Our Old Monsters: Witches, Werewolves and Vampires from Medieval Theology to Horror Cinema

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McFarland, Jul 11, 2015 - Performing Arts - 252 pages
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The witch, the vampire and the werewolf endure in modern horror. These “old monsters” have their origins in Aristotle as studied in the universities of medieval Europe, where Christian scholars reconciled works of natural philosophy and medicine with theological precepts. They codified divine perfection as warm, light, male and associated with the ethereal world beyond the moon, while evil imperfection was cold, dark, female and bound to the corrupt world below the moon. All who did not conform to divine goodness—including un-holy women and Jews—were considered evil and ascribed a melancholic, blood hungry and demonic physiology. This construct was the basis for anti-woman and anti–Jewish discourse that has persisted through modern Western culture. Nowhere is this more evident than in horror films, where the witch, the vampire and the werewolf represent our fear of the inverted other.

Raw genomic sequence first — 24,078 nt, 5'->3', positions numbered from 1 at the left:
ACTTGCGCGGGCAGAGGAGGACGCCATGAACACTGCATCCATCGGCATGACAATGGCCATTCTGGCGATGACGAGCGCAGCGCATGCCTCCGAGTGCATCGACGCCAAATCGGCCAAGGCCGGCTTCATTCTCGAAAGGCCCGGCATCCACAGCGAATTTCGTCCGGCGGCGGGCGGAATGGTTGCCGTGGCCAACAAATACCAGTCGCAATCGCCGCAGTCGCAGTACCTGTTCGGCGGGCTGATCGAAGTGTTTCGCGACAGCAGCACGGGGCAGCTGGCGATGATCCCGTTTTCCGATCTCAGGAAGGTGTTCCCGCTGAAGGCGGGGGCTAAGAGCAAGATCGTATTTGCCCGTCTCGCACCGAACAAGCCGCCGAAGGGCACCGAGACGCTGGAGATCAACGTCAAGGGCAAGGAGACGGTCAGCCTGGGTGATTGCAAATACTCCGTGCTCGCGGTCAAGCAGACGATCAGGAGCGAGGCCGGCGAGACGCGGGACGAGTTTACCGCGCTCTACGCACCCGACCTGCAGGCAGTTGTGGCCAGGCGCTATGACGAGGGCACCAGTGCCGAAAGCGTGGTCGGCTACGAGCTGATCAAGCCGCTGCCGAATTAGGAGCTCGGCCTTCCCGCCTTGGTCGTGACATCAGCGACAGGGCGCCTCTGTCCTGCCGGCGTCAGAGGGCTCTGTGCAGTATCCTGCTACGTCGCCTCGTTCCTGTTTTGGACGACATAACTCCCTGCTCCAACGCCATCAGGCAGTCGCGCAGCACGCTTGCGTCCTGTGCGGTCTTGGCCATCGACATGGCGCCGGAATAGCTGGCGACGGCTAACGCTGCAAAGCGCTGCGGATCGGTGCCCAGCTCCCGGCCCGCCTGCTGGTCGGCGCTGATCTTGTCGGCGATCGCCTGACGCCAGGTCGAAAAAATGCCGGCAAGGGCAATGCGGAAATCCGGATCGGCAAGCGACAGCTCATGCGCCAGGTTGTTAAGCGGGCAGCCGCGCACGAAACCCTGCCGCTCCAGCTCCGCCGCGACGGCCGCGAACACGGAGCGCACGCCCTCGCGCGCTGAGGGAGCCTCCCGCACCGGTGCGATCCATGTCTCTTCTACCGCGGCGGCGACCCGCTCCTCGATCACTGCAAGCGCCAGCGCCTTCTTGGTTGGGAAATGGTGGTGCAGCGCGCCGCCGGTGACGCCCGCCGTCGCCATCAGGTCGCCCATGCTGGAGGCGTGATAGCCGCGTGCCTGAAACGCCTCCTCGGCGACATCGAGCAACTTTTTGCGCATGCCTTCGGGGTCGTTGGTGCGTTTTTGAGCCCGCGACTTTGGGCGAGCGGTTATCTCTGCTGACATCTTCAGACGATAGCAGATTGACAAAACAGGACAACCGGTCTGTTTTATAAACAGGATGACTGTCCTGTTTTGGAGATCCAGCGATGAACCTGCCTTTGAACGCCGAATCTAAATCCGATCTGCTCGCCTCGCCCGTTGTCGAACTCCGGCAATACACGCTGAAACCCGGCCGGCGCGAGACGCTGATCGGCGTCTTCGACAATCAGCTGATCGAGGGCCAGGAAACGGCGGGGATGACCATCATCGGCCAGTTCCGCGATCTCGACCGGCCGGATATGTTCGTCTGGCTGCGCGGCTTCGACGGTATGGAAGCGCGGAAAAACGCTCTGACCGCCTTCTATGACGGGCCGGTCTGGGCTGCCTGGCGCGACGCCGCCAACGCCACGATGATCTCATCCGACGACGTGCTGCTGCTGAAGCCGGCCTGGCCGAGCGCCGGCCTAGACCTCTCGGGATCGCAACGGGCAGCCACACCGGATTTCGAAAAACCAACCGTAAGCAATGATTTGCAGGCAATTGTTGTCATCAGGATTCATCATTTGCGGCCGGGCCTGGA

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Contents

Preface
1
Introduction
3
Medieval Foundations
15
Modern Permutations
135
Epilogue
195
Chapter Notes
197
Bibliography
223
Filmography
234
Index
237
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About the author (2015)

Brenda S. Gardenour Walter is an associate professor of history at the Saint Louis College of Pharmacy with research interests in the role of Aristotelian discourse, learned medicine, scholastic theology and the continued influence of medieval otherness on the horror genre. She lives in Saint Louis, Missouri.

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